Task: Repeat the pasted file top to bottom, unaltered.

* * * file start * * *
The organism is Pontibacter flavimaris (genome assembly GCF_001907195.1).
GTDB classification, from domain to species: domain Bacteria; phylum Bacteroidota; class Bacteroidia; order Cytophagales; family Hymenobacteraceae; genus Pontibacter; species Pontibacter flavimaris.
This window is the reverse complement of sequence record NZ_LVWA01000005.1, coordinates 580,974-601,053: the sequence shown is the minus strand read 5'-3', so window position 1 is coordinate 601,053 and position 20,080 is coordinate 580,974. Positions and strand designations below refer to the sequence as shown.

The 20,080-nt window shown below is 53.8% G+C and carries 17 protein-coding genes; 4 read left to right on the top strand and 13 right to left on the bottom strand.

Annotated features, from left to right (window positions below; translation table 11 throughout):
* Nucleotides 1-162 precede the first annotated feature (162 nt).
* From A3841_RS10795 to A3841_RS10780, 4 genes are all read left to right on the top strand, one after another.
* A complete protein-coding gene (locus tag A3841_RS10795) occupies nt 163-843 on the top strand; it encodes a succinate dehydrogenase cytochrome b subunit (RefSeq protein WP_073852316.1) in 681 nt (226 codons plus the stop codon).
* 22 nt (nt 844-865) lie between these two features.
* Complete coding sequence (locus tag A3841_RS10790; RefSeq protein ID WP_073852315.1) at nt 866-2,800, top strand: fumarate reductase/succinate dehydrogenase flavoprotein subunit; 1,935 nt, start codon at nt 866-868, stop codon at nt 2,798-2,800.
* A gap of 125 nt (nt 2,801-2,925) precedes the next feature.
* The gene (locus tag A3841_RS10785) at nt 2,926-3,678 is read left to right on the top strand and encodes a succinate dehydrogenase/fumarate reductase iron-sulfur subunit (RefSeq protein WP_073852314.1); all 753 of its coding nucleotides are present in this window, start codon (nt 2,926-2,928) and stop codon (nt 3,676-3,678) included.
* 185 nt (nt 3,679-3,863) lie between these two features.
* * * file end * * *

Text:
The organism is Pontibacter flavimaris (genome assembly GCF_001907195.1).
GTDB classification, from domain to species: domain Bacteria; phylum Bacteroidota; class Bacteroidia; order Cytophagales; family Hymenobacteraceae; genus Pontibacter; species Pontibacter flavimaris.
This window is the reverse complement of sequence record NZ_LVWA01000005.1, coordinates 580,974-601,053: the sequence shown is the minus strand read 5'-3', so window position 1 is coordinate 601,053 and position 20,080 is coordinate 580,974. Positions and strand designations below refer to the sequence as shown.

The 20,080-nt window shown below is 53.8% G+C and carries 17 protein-coding genes; 4 read left to right on the top strand and 13 right to left on the bottom strand.

Annotated features, from left to right (window positions below; translation table 11 throughout):
* Nucleotides 1-162 precede the first annotated feature (162 nt).
* From A3841_RS10795 to A3841_RS10780, 4 genes are all read left to right on the top strand, one after another.
* A complete protein-coding gene (locus tag A3841_RS10795) occupies nt 163-843 on the top strand; it encodes a succinate dehydrogenase cytochrome b subunit (RefSeq protein WP_073852316.1) in 681 nt (226 codons plus the stop codon).
* 22 nt (nt 844-865) lie between these two features.
* Complete coding sequence (locus tag A3841_RS10790; RefSeq protein ID WP_073852315.1) at nt 866-2,800, top strand: fumarate reductase/succinate dehydrogenase flavoprotein subunit; 1,935 nt, start codon at nt 866-868, stop codon at nt 2,798-2,800.
* A gap of 125 nt (nt 2,801-2,925) precedes the next feature.
* The gene (locus tag A3841_RS10785) at nt 2,926-3,678 is read left to right on the top strand and encodes a succinate dehydrogenase/fumarate reductase iron-sulfur subunit (RefSeq protein WP_073852314.1); all 753 of its coding nucleotides are present in this window, start codon (nt 2,926-2,928) and stop codon (nt 3,676-3,678) included.
* 185 nt (nt 3,679-3,863) lie between these two features.